According to Calvin, God bids each of us to consider all of life’s actions and stations as personal callings. We all possess multiple callings that run concurrently. God knows right well our inclination to restlessness. He knows how easily our fickleness carries us about. The Lord places us in our respective circumstances in order that we will not fill our lives with folly, or rashness, or mass confusion. God has ordained duties to each one of us in his/her life station. He did this, so that no one will go farther than we should when performing duties of that station’s appointed tasks. For Calvin, God had sovereignty identified our various stations for us. So, the duties of each person’s assigned charge would keep him or her from dashing about rashly their entire life. For God is not the author of confusion, even in one’s vocation. This was all significant in Calvin’s understanding.  “Consequently, the one who directs himself toward the goal of observing God’s calling will have a life well composed,”  Calvin asserted.
Before we leave the Reformation doctrine of vocation and turn to Carey’s Callings, there is one thing that is needful. If there is a calling—then there must be one who calls. Oz Guinness shares his wisdom of the topic. There is a life-changing concept we can learn and experience. Guinness posits: “Calling is the truth that God calls us to himself so decisively that everything we are, everything we do, and everything we have is invested with a special devotion, dynamism, and direction lived out as a response to his summons and service.”  God then clarifies “between [the] primary and secondary calling[s]” for the disciple.  This becomes apparent as s/he lives a life of service in the Christian community and the wider world.
First, “Our primary calling as followers of Christ is by him, to him, and for him.”  God calls us to himself—He calls us to His personal relationship. Our call is not to something such as an office of motherhood or politics, necessarily. This would seem contrary to Luther and Calvin as expressed above. But they would strongly advocate a call to Christian discipleship as expressed by Guinness. There is no contradiction only clarification and hopefully explanation.
Further, “Our secondary calling, considering who God is as sovereign is that everyone, everywhere, and in everything should think, speak, live, and act entirely for him.”  At this level, Guinness would have us understand; if one is a homemaker, or practices law, or to teaches art history—then this is God’s calling and vocation for them. All these vocations are callings. All acts of service for neighbor by the disciple are always secondary callings. They are never the primary calling. The primary calling is to take up one’s cross and follow Christ. It is the calling to the disciple to come and die. Dietrich Bonhoeffer declared: “When Christ calls a man, he bids him come and die.” This summons is the primary call of God to come to Christ. There is a difference in “callings” and “calling.” These “Secondary callings matter, but only because the primary calling matters most.”  With these thoughts in mind let us turn our attention to The Four Callings of William Carey.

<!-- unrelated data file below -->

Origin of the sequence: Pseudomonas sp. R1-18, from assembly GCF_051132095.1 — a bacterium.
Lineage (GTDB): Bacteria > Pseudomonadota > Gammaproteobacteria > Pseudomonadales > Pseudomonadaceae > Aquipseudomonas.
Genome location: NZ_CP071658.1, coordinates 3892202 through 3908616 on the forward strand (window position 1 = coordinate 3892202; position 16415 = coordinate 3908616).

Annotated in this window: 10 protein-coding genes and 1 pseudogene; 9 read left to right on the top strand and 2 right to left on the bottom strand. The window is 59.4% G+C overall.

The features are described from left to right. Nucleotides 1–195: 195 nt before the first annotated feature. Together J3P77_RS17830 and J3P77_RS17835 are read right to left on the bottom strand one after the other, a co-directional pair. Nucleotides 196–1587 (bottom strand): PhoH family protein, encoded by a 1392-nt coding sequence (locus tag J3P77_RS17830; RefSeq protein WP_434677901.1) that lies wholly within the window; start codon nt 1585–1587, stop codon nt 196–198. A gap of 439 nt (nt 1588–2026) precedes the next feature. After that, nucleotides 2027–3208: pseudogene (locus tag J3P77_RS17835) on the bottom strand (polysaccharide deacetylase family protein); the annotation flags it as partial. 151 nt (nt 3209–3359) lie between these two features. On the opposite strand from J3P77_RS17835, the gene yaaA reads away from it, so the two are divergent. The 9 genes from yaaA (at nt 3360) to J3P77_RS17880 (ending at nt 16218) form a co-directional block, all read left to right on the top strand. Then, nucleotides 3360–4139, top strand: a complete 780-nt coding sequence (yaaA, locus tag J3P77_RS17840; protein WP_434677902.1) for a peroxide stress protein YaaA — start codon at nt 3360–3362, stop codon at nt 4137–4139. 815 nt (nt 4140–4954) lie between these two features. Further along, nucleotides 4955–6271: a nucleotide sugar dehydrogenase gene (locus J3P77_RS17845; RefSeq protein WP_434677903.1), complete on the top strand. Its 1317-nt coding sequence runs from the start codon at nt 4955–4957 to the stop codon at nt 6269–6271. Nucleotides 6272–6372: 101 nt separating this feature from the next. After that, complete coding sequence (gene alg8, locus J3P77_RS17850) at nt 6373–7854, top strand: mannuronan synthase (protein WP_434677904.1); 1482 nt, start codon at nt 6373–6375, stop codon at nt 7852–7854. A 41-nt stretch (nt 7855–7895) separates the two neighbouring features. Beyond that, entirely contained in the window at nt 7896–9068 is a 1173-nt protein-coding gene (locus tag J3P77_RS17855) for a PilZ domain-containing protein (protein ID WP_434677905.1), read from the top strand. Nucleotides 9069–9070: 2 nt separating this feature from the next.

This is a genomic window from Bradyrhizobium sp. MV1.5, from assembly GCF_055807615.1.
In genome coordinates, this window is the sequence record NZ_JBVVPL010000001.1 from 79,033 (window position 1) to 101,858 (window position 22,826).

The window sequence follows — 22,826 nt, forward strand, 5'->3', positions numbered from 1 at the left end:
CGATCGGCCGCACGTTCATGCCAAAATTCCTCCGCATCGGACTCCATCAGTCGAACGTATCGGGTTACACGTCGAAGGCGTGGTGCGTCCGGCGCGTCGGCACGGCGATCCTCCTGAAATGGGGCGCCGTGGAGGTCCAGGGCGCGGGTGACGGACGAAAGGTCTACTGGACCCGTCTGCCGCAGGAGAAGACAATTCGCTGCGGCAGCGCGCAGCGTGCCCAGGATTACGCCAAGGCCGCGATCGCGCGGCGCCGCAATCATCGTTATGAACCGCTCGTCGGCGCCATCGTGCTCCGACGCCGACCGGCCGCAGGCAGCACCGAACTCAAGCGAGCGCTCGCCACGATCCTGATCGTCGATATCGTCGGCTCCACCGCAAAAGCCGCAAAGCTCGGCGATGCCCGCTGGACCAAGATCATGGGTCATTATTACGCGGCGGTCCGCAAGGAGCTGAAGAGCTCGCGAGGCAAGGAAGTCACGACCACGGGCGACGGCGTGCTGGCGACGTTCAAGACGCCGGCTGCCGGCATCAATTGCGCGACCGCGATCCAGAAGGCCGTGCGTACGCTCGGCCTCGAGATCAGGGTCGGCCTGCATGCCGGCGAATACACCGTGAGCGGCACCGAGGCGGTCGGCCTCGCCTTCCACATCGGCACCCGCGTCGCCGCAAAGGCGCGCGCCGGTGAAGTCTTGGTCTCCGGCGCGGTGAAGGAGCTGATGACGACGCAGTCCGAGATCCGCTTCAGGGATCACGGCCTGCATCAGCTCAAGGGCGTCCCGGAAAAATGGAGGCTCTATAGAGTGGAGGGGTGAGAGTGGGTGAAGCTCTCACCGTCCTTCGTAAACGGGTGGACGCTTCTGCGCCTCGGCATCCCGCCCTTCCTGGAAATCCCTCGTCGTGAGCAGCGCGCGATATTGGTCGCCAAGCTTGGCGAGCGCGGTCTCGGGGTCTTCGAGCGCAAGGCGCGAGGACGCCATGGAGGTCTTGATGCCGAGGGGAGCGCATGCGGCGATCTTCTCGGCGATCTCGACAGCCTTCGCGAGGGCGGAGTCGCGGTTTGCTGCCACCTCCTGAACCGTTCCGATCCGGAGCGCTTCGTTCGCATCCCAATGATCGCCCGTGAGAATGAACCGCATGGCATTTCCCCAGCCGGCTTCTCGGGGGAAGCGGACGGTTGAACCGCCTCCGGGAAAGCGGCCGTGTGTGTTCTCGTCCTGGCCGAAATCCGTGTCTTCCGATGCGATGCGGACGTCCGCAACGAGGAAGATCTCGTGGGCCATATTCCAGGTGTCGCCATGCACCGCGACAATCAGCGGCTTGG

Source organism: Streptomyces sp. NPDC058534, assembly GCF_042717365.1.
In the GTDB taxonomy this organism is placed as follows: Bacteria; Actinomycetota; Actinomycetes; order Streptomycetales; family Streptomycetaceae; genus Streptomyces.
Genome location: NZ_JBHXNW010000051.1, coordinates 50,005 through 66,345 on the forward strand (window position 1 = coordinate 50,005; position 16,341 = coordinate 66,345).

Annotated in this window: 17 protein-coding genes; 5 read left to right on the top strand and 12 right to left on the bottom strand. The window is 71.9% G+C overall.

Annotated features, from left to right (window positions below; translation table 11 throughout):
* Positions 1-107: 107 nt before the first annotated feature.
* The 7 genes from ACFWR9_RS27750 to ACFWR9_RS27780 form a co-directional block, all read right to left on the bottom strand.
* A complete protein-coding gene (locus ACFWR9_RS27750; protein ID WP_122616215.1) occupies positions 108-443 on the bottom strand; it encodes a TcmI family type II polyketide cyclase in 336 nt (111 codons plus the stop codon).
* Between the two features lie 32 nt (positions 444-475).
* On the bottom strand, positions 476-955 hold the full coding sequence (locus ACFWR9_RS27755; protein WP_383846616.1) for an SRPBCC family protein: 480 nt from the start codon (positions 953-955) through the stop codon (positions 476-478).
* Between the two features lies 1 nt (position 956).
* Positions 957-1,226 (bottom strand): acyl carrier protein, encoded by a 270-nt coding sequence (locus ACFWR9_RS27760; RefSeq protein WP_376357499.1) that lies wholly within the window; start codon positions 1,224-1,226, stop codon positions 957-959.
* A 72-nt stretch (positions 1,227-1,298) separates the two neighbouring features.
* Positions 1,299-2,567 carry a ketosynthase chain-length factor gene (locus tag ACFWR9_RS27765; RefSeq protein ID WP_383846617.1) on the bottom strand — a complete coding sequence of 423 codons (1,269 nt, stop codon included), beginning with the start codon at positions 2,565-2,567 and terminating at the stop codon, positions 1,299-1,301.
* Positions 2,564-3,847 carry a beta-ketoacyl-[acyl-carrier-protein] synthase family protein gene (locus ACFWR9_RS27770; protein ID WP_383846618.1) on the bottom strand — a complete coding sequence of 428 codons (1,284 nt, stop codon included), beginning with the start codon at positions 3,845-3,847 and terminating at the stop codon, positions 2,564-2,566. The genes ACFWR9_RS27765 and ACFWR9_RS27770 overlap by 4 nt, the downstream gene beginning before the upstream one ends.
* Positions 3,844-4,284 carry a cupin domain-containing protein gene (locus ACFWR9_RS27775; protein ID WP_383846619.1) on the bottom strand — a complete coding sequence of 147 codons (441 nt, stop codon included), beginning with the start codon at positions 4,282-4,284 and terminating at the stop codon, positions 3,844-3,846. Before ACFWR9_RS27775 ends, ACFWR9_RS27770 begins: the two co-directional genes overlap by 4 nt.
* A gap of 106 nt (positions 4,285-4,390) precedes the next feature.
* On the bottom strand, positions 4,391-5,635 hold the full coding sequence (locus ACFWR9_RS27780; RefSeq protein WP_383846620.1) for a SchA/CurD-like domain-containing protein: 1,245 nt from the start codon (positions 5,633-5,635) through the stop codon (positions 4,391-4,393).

Gene Edward Veith, Jr., God at Work: Your Christian Vocation in All of Life (Crossway: Wheaton, 2002), 17.  For a fuller discussion of the Roman Catholic tradition’s dichotomy see: “The ‘Catholic Distortion’” in Os Guinness, The Call: Finding and Fulfilling the Central Purpose of Your Life (Nashville: The W Publishing Group Division of Thomas Nelson, 2003), 31-35.  Phillip S. Watson, “Abstract: Luther’s Doctrine of Vocation.” Scottish Journal of Theology Volume 2 Issue 4 (February 2009), 364-380; internet address https://www.cambridge.org/core/journals/scottish-journal-of-theology/article/luthers-doctrine-of-vocation/A2E0345C9D732002D25493E18A88C75E DOI: https://doi.org/10.1017/S0036930600004841, retrieved June 2, 2017.  Throughout the concepts of “vocation,” “calling,” “offices,” and “station” used interchangeably.  Gustaf Wingren, Luther on Vocation, trans. Carl C. Rasmussen (Evansville: Ballast Press, 1999), 4-5. This is a reprint of Gustaf Wingren’s original dissertation.  Wingren, 5.  Gene Edward Veith, Jr., God at Work: Your Christian Vocation in All of Your Life (Wheaton: Crossway, 2001), 39.  Wingren, 5.  Gustaf Wingren; quoted in Gene Edward Veith, Jr., God at Work: Your Christian Vocation in All of Your Life (Wheaton: Crossway, 2001), 38.  David Brooks, The Road to Character (New York: Random House, 2015), 266.  Ibid.  John Piper quoted in Hugh Whelchel, “John Calvin’s Contribution to the Biblical Doctrine of Work,” Institute for Faith, Work, and Economics online journal, (17 January 2013), https://tifwe.org/john-calvin-doctrine-of-work/ (accessed June 6, 2017).  Alister McGrath quoted in Hugh Whelchel, “John Calvin’s Contribution to the Biblical Doctrine of Work,” Institute for Faith, Work, and Economics online journal, (17 January 2013), https://tifwe.org/john-calvin-doctrine-of-work/ (accessed June 6, 2017).  John Calvin, A Little Book of the Christian Life, trans. & ed. Aaron Clay Denlinger and Burk Parsons (Orlando: Reformation Trust, 2017), 123.  Calvin, A Little Book, 124.  Calvin, A Little Book, 125.  Oz Guinness, The Call: Finding and Fulfilling the Central Purpose of Your Life (Nashville: The W Publishing Group Division of Thomas Nelson, 2003), 29.  Guinness, The Call, 31.  Ibid. This quote taken from the New Testament, Romans 11: 36.  Guinness, The Call, 31.  Dietrich Bonhoeffer, “Good Reads,” accessed 3 February 2021, internet source https://www.goodreads.com/quotes/98256-when-christ-calls-a-man-he-bids-him-come-and  Guinness, The Call, 31.